The IEU first reported on Patricia Brennan and Joann Coen’s job share in 1998. In 2020 they talk to IEU journalist Monica Crouch about how they did it for over two decades.
Thanks for sharing
When primary school teachers Patricia (Trish) Brennan and Joann (Jo) Cohen met in 1989 at St Luke’s Catholic Primary School in Revesby, little did they know they were about to embark upon job sharing for the next 21 years – as well as a lifelong friendship.
While the IEU is hearing rumbles of some employers resisting such flexible arrangements, Jo (pictured above, in red) and Trish (in white) experienced the opposite. Initially, the school’s principal asked them to work as a team for just six weeks until a permanent, full-time teacher could be found.
They settled into this six-week arrangement well; both found it rewarding and relished the work-life balance. “At the end of the year, the principal approached us and told us he valued our enthusiasm and passion for teaching and offered us a job share position for the next year,” Jo and Trish said. They accepted without hesitation.
Throughout their 21 years together, Jo and Trish taught Years 2, 3, 4, 5 and 6. In 2011 Trish accepted a full-time role. “We joke about this as the year we got divorced!” the pair say. Here they tell us what it took to sustain such a long “marriage”.
Nuts and bolts
“Before we started our job share we met to discuss our teaching styles, our strengths and our beliefs in how children learn best,” Jo and Trish said. “We discovered we had a lot in common, both personally and professionally, as well as a balanced approach to learning that combines old and new ideas.”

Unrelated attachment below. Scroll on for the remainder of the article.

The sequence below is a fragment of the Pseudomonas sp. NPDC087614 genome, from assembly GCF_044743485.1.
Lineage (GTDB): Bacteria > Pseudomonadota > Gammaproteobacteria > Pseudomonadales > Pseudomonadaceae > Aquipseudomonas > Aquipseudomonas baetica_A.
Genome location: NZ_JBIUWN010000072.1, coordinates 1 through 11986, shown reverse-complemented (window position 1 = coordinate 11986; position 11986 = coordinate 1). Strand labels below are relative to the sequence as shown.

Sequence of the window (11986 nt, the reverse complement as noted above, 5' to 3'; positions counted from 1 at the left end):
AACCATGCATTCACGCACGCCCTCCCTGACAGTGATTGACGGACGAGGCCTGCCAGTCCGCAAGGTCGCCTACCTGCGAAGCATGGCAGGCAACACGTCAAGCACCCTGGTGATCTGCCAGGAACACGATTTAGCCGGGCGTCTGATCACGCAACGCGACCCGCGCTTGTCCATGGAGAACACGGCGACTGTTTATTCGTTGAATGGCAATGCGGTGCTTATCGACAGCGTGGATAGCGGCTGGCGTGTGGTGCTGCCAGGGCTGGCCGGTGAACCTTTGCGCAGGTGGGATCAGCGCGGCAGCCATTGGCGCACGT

Here’s how it worked: Jo and Trish taught the same class (Trish on Mon-Wed and Jo Thurs-Fri). They met regularly. They talked on the phone most days. “Our husbands nicknamed us ‘Have a Chat 1’ and ‘Have a Chat 2’,” they said. They also used a communication book to keep each other up to date.
Despite working on different days, “together” is a recurring theme. “We programmed together, we wrote reports together, we attended parent-teacher nights together,” they said. “We both attended all staff meetings and staff development days even if they did not fall on our working days.”
They kept the classroom neat and tidy for each other. “We always corrected the work we taught,” they said. “And we met during school holidays to prepare our classroom for the next term.”
They agreed on who would teach what. “Each of us taught religion, maths and English every day,” they said. “And each term we would negotiate who would teach the other subjects.” They negotiated and compromised around professional development and school excursions.
Meticulous record keeping was essential. “We annotated what was covered so that we knew exactly where we were up to and what still needed to be covered,” they said.
On the upside
Flexibility is the key theme here. “We loved being able to balance home and work life,” Jo and Trish say. “We made sure that if one of us was sick the other would take the class so the students would have continuity in their learning.”